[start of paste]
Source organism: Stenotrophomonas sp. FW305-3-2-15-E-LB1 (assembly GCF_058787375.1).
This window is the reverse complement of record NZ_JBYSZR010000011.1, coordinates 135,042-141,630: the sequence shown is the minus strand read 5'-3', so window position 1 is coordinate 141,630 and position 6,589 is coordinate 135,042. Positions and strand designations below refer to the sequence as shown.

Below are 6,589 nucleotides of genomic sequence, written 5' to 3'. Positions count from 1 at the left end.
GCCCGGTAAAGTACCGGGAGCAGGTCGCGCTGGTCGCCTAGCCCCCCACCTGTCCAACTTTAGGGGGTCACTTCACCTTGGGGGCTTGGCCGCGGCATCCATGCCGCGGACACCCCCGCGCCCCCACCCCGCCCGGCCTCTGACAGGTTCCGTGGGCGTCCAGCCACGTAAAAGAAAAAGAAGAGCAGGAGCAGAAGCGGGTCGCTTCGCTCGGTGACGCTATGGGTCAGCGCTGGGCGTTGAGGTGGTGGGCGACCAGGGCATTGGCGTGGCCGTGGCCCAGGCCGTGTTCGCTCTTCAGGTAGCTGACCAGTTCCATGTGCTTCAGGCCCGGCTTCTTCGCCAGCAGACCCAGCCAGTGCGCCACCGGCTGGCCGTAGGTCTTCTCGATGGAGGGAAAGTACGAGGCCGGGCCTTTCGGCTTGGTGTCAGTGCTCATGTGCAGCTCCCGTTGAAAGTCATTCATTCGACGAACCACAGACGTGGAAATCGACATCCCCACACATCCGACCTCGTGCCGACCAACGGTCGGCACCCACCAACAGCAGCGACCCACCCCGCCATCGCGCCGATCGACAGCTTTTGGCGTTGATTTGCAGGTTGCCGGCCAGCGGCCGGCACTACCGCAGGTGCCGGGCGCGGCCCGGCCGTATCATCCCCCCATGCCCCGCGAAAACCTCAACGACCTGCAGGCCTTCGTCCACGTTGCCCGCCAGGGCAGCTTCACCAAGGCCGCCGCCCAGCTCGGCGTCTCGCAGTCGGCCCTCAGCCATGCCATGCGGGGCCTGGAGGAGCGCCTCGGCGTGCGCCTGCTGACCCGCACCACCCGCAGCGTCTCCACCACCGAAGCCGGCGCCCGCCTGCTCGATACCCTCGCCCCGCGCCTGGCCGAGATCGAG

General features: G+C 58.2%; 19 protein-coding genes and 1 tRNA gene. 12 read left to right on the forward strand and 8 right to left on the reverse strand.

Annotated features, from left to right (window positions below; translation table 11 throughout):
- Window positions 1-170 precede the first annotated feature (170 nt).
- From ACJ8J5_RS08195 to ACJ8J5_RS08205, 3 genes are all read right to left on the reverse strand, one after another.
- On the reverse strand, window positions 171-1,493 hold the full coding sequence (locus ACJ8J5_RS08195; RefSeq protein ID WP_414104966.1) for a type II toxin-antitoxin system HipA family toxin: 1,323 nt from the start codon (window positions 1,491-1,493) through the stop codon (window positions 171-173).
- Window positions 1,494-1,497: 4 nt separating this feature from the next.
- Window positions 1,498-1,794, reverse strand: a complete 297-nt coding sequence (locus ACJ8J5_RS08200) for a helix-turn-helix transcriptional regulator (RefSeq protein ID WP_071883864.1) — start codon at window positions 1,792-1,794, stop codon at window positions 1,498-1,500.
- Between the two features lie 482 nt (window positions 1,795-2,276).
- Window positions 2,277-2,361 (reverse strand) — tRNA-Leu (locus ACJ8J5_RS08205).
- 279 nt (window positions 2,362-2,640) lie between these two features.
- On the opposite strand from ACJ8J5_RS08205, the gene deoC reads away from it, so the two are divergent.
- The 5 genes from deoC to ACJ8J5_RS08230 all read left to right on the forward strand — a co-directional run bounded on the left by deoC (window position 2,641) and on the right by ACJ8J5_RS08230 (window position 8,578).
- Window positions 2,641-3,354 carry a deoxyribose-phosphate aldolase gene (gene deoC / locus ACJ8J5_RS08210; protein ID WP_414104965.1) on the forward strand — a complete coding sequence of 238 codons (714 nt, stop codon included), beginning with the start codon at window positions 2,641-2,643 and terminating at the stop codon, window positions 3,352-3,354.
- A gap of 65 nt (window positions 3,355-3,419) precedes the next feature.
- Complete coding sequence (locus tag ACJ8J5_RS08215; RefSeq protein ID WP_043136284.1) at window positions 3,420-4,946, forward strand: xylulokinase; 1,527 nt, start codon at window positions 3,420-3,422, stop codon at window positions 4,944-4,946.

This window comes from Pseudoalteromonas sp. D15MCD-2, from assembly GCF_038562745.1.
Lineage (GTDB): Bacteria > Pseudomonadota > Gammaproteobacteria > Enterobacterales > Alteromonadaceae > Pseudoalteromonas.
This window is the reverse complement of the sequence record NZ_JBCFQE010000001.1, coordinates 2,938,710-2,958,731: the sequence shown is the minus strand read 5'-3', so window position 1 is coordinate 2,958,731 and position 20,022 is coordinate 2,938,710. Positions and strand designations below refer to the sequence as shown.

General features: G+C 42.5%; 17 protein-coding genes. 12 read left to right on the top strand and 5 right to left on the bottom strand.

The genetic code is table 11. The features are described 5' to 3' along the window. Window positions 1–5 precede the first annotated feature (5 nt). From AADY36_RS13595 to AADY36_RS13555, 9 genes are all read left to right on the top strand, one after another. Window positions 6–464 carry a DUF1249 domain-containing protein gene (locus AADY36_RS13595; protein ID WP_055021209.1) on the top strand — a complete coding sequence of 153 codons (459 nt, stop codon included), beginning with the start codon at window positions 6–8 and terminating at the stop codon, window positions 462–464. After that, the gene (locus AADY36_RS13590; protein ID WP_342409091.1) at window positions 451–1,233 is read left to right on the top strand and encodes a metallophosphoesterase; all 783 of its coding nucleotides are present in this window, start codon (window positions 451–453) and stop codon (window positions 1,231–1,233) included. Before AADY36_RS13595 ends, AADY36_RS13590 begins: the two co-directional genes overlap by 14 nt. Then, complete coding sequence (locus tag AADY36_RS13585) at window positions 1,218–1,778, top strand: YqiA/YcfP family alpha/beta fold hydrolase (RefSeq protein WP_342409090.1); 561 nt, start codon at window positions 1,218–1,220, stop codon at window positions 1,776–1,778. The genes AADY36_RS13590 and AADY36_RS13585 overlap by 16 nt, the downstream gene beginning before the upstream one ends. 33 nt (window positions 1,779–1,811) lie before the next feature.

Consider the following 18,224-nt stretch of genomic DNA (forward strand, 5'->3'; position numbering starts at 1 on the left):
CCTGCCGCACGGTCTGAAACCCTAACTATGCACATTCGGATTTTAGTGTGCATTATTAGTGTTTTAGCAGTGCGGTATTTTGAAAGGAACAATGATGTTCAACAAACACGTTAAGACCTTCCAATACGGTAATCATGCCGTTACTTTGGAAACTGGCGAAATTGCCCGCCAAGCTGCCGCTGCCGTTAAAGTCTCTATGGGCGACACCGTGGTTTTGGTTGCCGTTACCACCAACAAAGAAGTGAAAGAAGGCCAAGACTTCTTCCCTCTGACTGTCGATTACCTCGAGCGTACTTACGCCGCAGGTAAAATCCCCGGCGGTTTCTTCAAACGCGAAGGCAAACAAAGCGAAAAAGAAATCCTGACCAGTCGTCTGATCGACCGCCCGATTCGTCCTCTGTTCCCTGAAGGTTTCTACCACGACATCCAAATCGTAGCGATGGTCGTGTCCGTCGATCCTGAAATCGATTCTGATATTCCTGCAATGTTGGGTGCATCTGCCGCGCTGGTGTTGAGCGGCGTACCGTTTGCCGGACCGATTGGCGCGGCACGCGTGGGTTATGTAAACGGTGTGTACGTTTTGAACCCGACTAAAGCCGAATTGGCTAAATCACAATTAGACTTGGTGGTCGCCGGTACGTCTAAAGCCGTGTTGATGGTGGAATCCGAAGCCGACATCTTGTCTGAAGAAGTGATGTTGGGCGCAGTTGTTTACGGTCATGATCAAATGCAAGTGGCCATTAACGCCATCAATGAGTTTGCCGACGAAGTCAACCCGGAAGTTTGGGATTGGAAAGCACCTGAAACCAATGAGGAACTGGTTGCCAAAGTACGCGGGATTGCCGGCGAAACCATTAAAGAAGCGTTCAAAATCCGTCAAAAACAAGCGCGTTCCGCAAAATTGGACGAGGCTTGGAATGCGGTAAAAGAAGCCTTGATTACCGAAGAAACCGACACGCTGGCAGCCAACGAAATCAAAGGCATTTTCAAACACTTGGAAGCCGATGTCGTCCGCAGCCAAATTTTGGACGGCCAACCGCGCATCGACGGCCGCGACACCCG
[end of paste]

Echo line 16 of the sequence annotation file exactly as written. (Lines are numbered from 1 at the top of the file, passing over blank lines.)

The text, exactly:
- The 5 genes from deoC to ACJ8J5_RS08230 all read left to right on the forward strand — a co-directional run bounded on the left by deoC (window position 2,641) and on the right by ACJ8J5_RS08230 (window position 8,578).